The Film Adi Shankaracharya

Veeranarayana Pandurangi veerankp at GMAIL.COM
Mon Jun 1 18:38:14 UTC 2009

it is true that these films created some hype at the beginning. but it was
very shortlived. when Madhvacharya was released sometimes in late 80s I was
quite young and it had several screeings but then I got no second
opportunity to see it till the date. since it was in sanskrit people felt
uneasy to understand. moreover coming from  modernist like GV Iyer many
orthodox people frowned upon such films also. it did not quite fall on the
so called traditionalists.
But I think GV Iyer, going by his talks I heard personally, was not very
much interested  to get the cultural contexts
right.....Nor he was getting to do some kind of revivalism. but do something
new in the cinematography. hence there is no much context for the flip side
of his sanskrit films. it is only because of his love for films he made
these things. and he wanted do make them artistically as fas as possible.
otherwise he could have made them in regional language and hit the box

2009/6/1 Robert Zydenbos <zydenbos at>

> Jonathan Silk schreef:
>> Dear Colleagues,
>> I've just run across, entirely by accident, the feature film Adi
>> Shankaracharya, which boasts that it is the first (maybe only?) feature
>> film
>> in Sanskrit. Has this film been discussed somewhere by indologists, or
>> others especially from the point of view of the Sanskrit? I confess I only
>> watched a few minutes of it, and while there's a lot of chanting of
>> classical texts, there is also some speaking ("conversational Sanskrit?")
>> as
>> well (is this the place to confess?--thank goodness for the subtitles!). I
>> am also curious whether the film-makers tried to get the cultural contexts
>> right....
> This of course depends on what one considers 'right'. G.V. Iyer was not a
> historian but a traditionalist and a cinematographic artist, and his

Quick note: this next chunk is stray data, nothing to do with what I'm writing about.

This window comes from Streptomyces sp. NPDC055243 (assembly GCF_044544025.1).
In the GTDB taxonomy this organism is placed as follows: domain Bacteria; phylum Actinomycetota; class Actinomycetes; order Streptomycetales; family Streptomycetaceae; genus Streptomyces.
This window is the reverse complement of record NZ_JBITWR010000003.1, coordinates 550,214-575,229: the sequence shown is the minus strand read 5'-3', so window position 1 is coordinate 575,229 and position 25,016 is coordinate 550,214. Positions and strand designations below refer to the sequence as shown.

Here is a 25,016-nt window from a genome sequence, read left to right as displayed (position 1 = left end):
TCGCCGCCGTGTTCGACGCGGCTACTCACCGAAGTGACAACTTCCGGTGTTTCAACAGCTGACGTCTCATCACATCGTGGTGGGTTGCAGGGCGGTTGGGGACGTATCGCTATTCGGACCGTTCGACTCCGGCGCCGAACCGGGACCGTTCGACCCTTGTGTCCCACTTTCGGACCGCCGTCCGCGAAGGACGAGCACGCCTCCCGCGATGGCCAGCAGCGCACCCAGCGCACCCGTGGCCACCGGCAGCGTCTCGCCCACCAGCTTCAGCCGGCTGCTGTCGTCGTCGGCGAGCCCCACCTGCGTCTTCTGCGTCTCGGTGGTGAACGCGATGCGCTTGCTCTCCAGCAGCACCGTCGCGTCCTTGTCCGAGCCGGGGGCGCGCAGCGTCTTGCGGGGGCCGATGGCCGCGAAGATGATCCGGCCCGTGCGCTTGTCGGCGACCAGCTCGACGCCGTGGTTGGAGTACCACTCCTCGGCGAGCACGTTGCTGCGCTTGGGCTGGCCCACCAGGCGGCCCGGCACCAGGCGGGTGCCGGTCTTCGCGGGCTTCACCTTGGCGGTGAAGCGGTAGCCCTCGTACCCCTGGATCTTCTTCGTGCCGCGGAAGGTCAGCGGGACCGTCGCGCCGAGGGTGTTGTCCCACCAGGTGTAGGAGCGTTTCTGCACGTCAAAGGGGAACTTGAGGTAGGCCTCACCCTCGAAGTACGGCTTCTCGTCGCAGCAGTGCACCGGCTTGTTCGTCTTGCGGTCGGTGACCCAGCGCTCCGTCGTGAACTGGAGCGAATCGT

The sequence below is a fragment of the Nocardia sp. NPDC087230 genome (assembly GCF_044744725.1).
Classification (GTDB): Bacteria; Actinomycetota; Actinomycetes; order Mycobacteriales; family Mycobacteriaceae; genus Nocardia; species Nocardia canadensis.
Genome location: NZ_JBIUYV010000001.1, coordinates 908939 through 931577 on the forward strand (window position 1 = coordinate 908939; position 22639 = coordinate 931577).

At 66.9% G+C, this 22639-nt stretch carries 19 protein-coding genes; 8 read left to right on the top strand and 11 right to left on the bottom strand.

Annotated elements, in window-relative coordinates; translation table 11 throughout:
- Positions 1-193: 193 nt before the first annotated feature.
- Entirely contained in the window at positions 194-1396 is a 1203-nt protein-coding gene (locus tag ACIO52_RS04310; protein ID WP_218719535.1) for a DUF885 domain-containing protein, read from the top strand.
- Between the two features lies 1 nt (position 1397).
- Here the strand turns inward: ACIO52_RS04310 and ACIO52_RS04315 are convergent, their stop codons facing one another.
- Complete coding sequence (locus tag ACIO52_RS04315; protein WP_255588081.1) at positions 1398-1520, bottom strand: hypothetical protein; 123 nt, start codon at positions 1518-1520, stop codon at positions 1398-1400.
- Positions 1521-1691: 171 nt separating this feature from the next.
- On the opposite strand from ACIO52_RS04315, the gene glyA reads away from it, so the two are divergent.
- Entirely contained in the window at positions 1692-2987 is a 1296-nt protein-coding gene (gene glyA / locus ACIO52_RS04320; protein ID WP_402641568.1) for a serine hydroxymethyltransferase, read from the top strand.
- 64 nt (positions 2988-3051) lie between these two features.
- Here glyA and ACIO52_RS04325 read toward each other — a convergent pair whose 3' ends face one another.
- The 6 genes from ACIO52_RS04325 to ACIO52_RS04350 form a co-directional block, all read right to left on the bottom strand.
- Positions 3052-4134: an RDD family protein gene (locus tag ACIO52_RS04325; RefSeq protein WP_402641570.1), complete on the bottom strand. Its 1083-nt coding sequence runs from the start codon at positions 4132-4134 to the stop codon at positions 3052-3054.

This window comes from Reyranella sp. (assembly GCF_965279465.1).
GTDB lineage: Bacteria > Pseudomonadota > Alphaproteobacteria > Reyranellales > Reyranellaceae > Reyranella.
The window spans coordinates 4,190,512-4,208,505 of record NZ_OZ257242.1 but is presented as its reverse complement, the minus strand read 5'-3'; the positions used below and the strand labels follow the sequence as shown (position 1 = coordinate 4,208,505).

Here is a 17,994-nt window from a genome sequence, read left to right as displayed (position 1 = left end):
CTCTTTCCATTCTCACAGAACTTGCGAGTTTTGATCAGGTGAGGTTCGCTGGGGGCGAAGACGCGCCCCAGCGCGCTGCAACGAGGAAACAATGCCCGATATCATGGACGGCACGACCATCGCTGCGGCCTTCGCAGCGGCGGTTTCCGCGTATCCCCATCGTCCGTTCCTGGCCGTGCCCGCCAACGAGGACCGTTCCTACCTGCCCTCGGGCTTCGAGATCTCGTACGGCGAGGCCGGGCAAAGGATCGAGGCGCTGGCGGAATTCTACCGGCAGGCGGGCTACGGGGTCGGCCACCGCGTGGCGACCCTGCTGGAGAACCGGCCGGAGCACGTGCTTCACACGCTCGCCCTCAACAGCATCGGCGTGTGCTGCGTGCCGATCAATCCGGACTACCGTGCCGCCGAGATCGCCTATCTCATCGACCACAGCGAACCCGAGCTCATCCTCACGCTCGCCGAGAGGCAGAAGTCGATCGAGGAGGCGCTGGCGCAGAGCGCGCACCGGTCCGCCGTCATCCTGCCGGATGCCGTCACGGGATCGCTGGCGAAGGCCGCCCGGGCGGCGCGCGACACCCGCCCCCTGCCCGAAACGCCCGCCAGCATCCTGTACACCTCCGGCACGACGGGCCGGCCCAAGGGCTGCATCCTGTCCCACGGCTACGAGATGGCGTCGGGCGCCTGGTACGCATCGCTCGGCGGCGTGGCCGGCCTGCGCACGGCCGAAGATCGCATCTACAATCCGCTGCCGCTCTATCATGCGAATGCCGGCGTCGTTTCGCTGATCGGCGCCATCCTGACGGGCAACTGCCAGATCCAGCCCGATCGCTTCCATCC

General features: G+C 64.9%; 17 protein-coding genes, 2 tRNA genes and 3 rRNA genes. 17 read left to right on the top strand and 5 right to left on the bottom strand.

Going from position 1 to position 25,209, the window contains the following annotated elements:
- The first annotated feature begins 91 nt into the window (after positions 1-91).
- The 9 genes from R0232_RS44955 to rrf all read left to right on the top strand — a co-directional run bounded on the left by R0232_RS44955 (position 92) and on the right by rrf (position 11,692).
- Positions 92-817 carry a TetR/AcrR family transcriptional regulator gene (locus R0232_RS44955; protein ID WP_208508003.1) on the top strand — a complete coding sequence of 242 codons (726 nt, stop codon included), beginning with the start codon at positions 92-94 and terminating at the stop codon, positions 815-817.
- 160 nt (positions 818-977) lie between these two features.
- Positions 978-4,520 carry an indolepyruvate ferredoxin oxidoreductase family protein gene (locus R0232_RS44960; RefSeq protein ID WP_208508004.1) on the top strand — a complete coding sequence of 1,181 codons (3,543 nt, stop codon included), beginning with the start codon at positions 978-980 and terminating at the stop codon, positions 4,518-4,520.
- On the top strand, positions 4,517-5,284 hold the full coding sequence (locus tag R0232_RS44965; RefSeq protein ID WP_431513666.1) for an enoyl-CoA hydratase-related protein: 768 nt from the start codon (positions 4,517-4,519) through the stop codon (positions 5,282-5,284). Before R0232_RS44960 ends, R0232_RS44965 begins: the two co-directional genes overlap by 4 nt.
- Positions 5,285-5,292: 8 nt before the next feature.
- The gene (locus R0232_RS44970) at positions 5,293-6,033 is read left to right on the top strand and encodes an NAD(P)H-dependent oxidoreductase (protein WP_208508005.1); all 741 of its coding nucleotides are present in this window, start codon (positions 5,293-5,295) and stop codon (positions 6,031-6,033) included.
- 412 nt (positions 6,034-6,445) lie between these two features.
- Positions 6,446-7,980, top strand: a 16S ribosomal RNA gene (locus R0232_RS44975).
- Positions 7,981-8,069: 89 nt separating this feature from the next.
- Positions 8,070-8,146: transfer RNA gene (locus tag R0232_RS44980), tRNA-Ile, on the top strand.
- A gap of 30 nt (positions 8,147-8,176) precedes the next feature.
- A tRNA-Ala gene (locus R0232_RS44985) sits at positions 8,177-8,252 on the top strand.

> intention was not to do Western-style historical research. I know that it
> was a tremendous hit in brahminical circles in Karnataka (it was screened by
> many a 'brāhmaṇa saṃgha' in various towns). Iyer first had the dialogues
> written by one pandita in Bangalore, but he was not quite pleased with what
> he thought was the 'naturalness' of the quality fo the language, and then he
> requested Bannanje Govindacharya of Udupi, the leading Mādhva scholar, to
> rewrite the dialogues - which Govindacharya did on the condition that a
> similar film would be made later on Madhva also, to which Iyer happily
> agreed. Govindacharya also participated in writing the scripts for the
> Madhvacharya and Bhagavadgita films by Iyer. (By the way, an interview done
> by me with Govindacharya - of course in Sanskrit, but about his Sanskrit
> writings, not about the films - is due to appear in the maiden issue of the
> Münchener Indologische Zeitschrift, which hopefully may appear in another
> month or two.)
> RZ
> --
> Prof. Dr. Robert J. Zydenbos
> Department fuer Asienstudien - Institut fuer Indologie und Tibetologie
> Universitaet Muenchen
> Deutschland
> Tel. (+49-89-) 2180-5782
> Fax  (+49-89-) 2180-5827

Veeranarayana N.K. Pandurangi
Head, Dept of Darshanas,
Yoganandacharya Bhavan,
Jagadguru Ramanandacharya Rajasthan Samskrita University, Madau, post
Bhankrota, Jaipur, 302026.

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